The Cleveland design was very successful. The powerful anti-aircraft armament, an attribute which was of increasing importance throughout the Pacific war, was very well laid out, the main armament was adequate - the design was in general very well-balanced.
The ships of this class proved themselves able to withstand very heavy battle-damage. In particular, Houston (pictured above) was torpedoed shortly before the Leyte landings, during the great carrier raid on Formosa, and then torpedoed again while under tow, but she survived.
Many ships of the class saw extensive action in the Pacific War, including notably Cleveland, Montpelier, Denver and Columbia. These four were in action together in the cruiser/destroyer action of Empress Augusta Bay during the Bougainville landings in November 1943. At Leyte Denver and Columbia were part of Oldendorf's force in the Battle of Surigao Strait, and played a considerable role in the action - Columbia fired a total of 1,147 rounds (in 18 minutes) from her main armament during the main gunfire phase of the battle. Denver and Columbia then took part in the pursuit of the withdrawing Japanese forces.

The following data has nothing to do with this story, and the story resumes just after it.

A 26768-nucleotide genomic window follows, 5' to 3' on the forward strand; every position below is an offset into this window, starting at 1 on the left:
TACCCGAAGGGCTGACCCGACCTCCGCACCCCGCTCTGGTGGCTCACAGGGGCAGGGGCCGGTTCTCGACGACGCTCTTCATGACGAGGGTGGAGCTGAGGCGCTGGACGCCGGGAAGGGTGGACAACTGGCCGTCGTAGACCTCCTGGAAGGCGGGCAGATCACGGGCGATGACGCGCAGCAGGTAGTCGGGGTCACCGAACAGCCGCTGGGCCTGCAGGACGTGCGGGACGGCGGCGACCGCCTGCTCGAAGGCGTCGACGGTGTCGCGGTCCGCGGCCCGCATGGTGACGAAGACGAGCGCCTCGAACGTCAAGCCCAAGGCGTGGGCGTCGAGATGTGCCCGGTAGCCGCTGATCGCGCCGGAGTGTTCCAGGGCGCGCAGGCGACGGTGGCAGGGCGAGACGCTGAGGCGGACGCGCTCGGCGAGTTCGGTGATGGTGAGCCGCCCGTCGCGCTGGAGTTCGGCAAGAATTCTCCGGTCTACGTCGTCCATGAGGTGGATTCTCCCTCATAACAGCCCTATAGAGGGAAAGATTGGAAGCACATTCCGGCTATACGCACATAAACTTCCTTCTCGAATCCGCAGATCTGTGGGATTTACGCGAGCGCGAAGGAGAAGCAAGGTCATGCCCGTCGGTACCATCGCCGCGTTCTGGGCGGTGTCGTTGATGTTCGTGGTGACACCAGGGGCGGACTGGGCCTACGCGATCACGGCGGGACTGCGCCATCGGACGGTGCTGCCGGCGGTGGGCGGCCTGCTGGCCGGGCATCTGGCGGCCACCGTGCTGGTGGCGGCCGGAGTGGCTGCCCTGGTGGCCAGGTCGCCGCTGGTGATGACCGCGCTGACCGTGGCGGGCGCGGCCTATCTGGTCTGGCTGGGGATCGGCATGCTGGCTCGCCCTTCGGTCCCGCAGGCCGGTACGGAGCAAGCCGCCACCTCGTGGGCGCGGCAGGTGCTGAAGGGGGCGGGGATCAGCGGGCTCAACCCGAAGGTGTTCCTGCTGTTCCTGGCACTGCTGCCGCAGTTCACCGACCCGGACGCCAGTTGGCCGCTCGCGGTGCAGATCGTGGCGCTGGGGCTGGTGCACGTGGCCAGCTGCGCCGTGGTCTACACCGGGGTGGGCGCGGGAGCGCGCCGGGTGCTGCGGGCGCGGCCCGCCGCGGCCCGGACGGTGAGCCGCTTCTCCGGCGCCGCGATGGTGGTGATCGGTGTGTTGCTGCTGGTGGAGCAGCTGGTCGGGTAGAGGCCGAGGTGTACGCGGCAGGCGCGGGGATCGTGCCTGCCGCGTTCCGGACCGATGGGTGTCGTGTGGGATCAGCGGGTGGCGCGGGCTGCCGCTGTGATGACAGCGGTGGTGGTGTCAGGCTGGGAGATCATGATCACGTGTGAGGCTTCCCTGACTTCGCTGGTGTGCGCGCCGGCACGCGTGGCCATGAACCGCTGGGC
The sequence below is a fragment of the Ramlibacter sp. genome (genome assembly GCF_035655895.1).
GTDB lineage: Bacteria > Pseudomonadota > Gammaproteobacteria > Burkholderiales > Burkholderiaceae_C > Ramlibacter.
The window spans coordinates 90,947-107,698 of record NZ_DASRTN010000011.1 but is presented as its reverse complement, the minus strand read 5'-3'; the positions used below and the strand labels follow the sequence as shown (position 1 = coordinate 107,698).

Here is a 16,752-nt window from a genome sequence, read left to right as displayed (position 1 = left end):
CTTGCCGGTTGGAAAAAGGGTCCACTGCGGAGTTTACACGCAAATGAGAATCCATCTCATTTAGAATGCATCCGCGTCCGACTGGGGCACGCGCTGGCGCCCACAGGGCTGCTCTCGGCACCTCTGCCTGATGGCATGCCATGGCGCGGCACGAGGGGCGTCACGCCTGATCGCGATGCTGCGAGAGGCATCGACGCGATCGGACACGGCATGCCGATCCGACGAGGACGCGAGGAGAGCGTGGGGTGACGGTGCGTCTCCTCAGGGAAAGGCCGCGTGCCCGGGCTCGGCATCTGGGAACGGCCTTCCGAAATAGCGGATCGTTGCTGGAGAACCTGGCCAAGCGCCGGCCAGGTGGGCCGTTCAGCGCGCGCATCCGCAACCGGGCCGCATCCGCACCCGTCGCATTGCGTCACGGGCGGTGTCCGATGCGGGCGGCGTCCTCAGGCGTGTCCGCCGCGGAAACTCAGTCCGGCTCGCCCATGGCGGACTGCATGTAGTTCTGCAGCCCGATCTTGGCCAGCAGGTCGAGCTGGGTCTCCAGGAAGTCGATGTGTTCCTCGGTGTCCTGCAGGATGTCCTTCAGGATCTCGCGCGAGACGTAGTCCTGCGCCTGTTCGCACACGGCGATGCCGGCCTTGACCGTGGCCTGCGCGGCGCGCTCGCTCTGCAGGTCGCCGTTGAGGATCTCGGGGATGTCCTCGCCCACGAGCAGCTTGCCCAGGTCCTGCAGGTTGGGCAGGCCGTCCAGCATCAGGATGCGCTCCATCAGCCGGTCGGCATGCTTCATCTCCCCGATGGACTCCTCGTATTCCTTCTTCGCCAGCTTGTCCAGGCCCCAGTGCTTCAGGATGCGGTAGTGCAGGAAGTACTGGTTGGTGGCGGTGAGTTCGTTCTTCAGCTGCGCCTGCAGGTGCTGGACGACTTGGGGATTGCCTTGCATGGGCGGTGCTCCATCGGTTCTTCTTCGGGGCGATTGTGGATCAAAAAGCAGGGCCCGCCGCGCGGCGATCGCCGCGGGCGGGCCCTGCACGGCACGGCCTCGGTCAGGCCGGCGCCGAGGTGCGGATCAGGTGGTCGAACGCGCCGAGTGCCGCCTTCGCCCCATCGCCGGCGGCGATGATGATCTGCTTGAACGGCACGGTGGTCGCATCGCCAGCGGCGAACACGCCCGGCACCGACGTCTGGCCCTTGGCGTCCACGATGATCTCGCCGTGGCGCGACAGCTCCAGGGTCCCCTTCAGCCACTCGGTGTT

Columbia in Surigao Strait - 3 January 1945 - en route to Lingayen Gulf
Other Cleveland Class ships were in action in the air-sea battles of 24 October 1944, Birmingham being badly damaged alongside the light carrier Princeton when giving assistance to the carrier. Mobile and Santa Fe took part in the closing action of the Battle for Leyte Gulf, in Rear Admiral Du Bose's pursuit group operating against the Japanese northern force off Cape Engano (Santa Fe being DuBose's flagship).
At Lingayen Gulf in the following January Columbia -
veteran of Empress Augusta Bay and Surigao Strait - remained
on station, carrying out her assigned shore bombardment duties,
despite having been hit by three kamikaze aircraft and badly damaged.